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GROUP OF 77 AND CHINA: Algerian Amb. Ramtane Lamamra, on behalf of the G-77 and China, stressed that "sustained human development" and "human security" must become established integral concepts. He affirmed the importance of human rights and poverty elimination. Important areas to be revised in the text relate to institutional arrangements, international cooperation and follow-up mechanisms. He supported the idea of expanding the Bureau of the Cairo Conference by increasing the number of Vice-Chairs in order to provide the broadest possible geographic representation. However, he discouraged any measures that might give rise to a multiplicity of working groups that would impact negatively on the transparency and the contribution of developing countries.

EGYPT: Prof. Maher Mahran, Minister of Population and Family Welfare, acknowledged the importance of women for successful implementation of any population activities. He also emphasized the need for an additional chapter on the roles and responsibility of men in family planning. He assured that preparations for the ICPD is underway and information on the logistics may be sought from representatives of Egypt.

CHINA: Mme. Peng Yu reiterated the critical role played by population and demographic imbalances in economic development. She emphasized that because of the diversity in cultural and demographic conditions, governments should formulate their own population objectives and strategies. She stated that family planning should not be promoted by coercion, but that couples should be given the rights and responsibilities to decide on the number and spacing of their children.

JAPAN: The representative called for a concise and action-oriented document to be implemented globally. He also agreed with the linkage between population and sustainable development. However, a consensus is needed regarding the achievement of the ambitious numerical targets. He mentioned that Japan had contributed US$500,000 for developing country participation in the ICPD process. He assured that Japan will continue its financial support.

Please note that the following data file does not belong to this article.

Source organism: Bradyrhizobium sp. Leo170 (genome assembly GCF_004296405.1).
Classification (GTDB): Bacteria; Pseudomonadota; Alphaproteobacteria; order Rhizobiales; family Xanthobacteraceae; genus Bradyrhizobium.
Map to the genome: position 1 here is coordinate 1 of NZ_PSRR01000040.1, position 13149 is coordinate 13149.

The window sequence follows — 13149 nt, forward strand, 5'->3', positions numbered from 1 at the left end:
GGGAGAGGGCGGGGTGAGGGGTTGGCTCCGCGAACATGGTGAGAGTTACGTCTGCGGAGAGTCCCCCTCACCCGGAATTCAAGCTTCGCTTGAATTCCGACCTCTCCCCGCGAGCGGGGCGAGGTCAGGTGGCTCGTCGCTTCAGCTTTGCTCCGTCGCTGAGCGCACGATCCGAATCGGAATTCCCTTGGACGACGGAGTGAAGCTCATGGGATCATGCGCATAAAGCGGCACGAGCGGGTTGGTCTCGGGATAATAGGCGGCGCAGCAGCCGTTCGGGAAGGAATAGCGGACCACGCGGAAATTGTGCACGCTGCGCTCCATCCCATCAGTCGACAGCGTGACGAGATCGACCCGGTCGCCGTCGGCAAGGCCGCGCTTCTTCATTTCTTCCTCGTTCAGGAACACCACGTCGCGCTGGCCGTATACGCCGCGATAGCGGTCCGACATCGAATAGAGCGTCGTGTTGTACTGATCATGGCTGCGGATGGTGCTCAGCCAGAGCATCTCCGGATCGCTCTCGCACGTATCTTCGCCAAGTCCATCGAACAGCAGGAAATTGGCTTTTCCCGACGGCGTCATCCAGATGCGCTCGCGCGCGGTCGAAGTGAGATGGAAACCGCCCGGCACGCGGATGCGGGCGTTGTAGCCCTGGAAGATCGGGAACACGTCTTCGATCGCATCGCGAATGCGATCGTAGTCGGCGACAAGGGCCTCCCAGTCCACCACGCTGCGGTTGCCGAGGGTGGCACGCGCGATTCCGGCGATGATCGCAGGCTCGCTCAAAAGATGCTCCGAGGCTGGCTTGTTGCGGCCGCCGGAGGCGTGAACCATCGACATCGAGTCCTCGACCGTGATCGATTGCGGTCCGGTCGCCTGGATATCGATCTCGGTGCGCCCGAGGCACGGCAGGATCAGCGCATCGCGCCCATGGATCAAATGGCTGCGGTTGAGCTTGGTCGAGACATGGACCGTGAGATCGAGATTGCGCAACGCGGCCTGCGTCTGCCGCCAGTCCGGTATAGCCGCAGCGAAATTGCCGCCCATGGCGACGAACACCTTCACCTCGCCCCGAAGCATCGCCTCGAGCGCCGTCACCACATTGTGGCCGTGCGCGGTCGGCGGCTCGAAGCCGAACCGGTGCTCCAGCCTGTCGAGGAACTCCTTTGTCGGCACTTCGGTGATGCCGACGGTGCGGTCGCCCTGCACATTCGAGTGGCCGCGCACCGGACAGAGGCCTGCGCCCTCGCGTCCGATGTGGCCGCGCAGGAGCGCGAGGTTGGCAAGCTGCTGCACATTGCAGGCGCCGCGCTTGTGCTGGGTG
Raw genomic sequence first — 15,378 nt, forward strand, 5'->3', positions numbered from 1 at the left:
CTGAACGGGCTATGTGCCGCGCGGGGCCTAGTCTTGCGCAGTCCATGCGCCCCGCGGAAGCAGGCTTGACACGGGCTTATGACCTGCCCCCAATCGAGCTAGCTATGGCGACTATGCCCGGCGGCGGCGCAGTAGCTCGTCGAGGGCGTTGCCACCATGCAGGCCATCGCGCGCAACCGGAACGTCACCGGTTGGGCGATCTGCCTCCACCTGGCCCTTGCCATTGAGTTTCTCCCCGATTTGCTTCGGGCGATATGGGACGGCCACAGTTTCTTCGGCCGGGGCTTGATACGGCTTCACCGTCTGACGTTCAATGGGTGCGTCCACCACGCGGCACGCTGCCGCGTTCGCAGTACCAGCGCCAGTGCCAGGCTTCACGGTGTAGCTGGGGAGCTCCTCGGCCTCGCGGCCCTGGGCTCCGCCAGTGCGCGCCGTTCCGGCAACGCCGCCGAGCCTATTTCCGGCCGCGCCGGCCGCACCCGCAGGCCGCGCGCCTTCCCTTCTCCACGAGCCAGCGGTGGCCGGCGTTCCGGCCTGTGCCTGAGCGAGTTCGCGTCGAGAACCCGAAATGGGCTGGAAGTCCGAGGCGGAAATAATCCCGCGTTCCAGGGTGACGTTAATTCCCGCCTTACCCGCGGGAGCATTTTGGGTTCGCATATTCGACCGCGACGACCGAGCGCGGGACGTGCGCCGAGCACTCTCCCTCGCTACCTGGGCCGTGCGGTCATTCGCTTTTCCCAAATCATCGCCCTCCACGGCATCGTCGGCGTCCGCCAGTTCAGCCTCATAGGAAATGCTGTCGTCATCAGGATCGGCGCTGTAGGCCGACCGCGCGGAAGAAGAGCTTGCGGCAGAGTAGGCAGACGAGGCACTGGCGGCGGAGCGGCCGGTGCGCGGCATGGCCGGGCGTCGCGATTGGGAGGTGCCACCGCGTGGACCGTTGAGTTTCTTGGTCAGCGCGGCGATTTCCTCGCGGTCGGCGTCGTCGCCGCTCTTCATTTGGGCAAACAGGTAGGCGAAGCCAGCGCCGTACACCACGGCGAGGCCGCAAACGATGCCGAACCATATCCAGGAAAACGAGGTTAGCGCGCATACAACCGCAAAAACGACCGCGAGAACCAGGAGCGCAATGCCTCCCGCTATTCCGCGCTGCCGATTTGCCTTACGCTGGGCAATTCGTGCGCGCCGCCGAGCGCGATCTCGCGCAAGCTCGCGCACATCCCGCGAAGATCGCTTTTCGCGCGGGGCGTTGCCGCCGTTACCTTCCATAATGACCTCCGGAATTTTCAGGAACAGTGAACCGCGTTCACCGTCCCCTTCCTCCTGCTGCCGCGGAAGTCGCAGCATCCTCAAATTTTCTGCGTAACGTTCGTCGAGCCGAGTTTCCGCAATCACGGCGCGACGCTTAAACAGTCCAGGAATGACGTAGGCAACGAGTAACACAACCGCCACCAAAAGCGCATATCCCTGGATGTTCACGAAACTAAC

ANTIGUA AND BARBUDA: Amb. Lionel Hurst stated the commitment of its nation to the improvement of the role of women. He provided concrete examples regarding the high rates of literacy, political representation, and access to family planning and health in his country. He added that the Conference must go beyond acknowledging the links between population dynamics and development.

IPPF: The representative from the International Planned Parenthood Federation (IPPF) listed the six challenges that the IPPF will focus on: access by all women to contraception; access to information for safe sex; quality health care; access to safe abortion; access to information on transmittable diseases and unwanted pregnancies by adolescents; and empowerment of women through protection of their reproductive rights.

POPULATION ACTION INTERNATIONAL: The representative emphasized the challenge to universalize access to quality health care. He stated that flexible, preventive health care is significantly more cost effective than curative healthcare.

ECUADOR: Marjorie Ulloa insisted on the need for a favorable economic environment to help attain the objectives of the ICPD. She said that the social crisis in Ecuador is characterized by a deterioration of living standards and very high unemployment rates, compounded by the lack of health coverage and illiteracy.

TRINIDAD AND TOBAGO: Delia Chatoor referred to the Trinidad experts meeting in September, which was attended by representatives of the Caribbean countries. She affirmed the importance of a Caribbean perspective.

AUSTRALIA: Amb. Richard Butler identified several issues of particular importance to Australia: the plight of indigenous peoples; the relationship between population, sustained economic growth and sustainable development; the status of women; reproductive rights, health and family planning; international migration; population and development; and ICPD follow-up.

UNESCO: Francine Fournier said that the ICPD must build on the international commitment to provide education for all, with gender equity. She referred to the need to refine the knowledge base and to foster new approaches to education activities to deal with the issues of population, environment and human development.